Candidate diversity

One thing I was disappointed with at the Green Party Convention was that my proposal to encourage a diverse slate of candidates didn’t pass.  All my own prospects for candidate in this riding are men, all but one are white.  Now if you know me at all, you’ll realize that I’m really quite fond of white men, and men in general, but it is nonetheless embarassing, during an election, to have to answer multiple questions about the diversity of the Green slate, with nothing positive to offer.

One day soon, I’m going to let you in on my personal thoughts about potential candidates, but I want everyone to have a voice first.  I would love to find the perfect candidate who will not only be a credit to the local Green Party, but will also help diversify our slate.  Tell me if you know that candidate.  Actually, if you know anyone out there who would make a great candidate, please get in touch with me.  And don’t forget to consider yourself.  I’d love to be in a position where we actually had a choice!

2 responses to “Candidate diversity”

  1. Andrew James writes:

    In that interminable profile on Ignatieff in last weekend’s Globe, the Liberal operative who first approached Iggy states that active recruitment of attractive candidates is a must, that it can’t just be left to whoever has enough ego to put themselves forward as a candidate.

    I would say an acceptable compromise between (a) simply allowing us visible majoritarians to continue to operate in a vacuum and (b) forcing a square peg into a round hole, would be to (c) aggressively network with organizations which reflect their major ethnic groups in the Toronto-Danforth community. That’s what we should be doing in any event. If someone emerges from such networking, so be it.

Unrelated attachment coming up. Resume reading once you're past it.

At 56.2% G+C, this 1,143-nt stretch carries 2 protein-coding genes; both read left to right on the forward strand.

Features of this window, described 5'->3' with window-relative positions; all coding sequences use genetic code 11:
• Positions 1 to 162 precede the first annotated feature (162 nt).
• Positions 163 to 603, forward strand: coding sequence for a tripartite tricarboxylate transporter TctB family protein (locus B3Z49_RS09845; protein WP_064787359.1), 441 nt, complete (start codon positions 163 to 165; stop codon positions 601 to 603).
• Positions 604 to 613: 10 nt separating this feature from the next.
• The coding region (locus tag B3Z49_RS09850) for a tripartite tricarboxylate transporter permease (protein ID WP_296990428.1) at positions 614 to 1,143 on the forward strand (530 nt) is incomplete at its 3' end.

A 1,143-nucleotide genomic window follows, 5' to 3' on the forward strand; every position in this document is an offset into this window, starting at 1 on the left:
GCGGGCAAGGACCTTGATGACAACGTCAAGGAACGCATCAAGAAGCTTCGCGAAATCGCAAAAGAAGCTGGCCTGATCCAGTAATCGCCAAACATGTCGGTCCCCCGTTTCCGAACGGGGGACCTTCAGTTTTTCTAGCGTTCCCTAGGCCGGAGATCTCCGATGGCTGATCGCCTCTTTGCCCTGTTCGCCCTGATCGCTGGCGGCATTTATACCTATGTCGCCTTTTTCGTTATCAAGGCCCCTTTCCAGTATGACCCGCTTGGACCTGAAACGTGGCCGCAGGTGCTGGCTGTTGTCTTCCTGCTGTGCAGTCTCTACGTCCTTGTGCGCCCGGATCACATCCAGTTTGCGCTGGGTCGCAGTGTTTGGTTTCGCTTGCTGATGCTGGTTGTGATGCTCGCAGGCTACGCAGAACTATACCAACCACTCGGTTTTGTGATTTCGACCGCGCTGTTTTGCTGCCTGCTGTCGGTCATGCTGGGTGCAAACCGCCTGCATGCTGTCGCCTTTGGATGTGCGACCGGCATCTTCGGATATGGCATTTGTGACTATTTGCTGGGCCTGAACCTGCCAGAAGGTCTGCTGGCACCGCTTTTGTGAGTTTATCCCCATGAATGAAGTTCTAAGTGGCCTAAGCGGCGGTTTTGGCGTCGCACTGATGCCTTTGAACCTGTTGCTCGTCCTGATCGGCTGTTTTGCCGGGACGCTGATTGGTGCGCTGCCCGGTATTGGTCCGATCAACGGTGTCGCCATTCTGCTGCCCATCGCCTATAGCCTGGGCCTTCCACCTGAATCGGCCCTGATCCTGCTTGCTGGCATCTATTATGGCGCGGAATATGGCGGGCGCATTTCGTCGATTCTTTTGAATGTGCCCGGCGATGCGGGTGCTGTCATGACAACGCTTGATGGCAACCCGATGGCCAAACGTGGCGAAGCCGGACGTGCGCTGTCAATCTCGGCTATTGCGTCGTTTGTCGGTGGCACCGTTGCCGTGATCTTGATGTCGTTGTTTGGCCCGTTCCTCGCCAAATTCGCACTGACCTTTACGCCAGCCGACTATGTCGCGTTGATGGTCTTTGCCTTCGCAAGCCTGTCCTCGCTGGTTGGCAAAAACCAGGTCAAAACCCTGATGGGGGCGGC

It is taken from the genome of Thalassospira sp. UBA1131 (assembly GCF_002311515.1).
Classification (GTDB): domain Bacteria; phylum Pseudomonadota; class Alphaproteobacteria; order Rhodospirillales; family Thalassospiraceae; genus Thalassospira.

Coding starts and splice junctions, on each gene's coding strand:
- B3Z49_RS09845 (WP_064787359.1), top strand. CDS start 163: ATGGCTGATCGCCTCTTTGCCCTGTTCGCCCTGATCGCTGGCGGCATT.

Beyond that, we should continue to welcome any and all potential candidates, without imposing a diversity litmus test.

  2. Adriana Mugnatto-Hamu writes:

    The beauty of the resolution I proposed is that it was neither option (a) nor (b) above. It proposed offering practical incentives to candidates from underrepresented groups, such as candidate training or campaign financing. I hoped that by offering small advantages to underrepresented candidates, they could overcome the advantages that majority candidates had.

    In fact, the resolution I crafted was in response specifically to the hardline Liberal approach. In this very riding, candidate Deborah Coyne was parachuted in over the objections of the local riding association because she was thought to enhance the slate. I would never support a litmus test of any type. Where the best candidate is clearly a middle-aged straight white male, then that should be the candidate. I only suggested that where there was a question, sweetening the deal might make EDAs see the benefits of running a candidate from an underrepresented group.

    In workshop at the convention, I agreed with and voted for a change to include networking in the mix of strategies available to Council. I can tell you from personal experience though, that this is easier said than done. I’ve been trying to meet with community groups for months. No other political party does this kind of networking outside of election periods. The boards mostly find it an odd request, and fear appearing partisan by accepting. I hope to approach our supporters to help with this work, but it’s a hard slog.

    I welcome any and all potential candidates, and promise to work my butt off for the candidate our EDA selects.

Leave a comment

To weed out spam, your comment will not appear right away.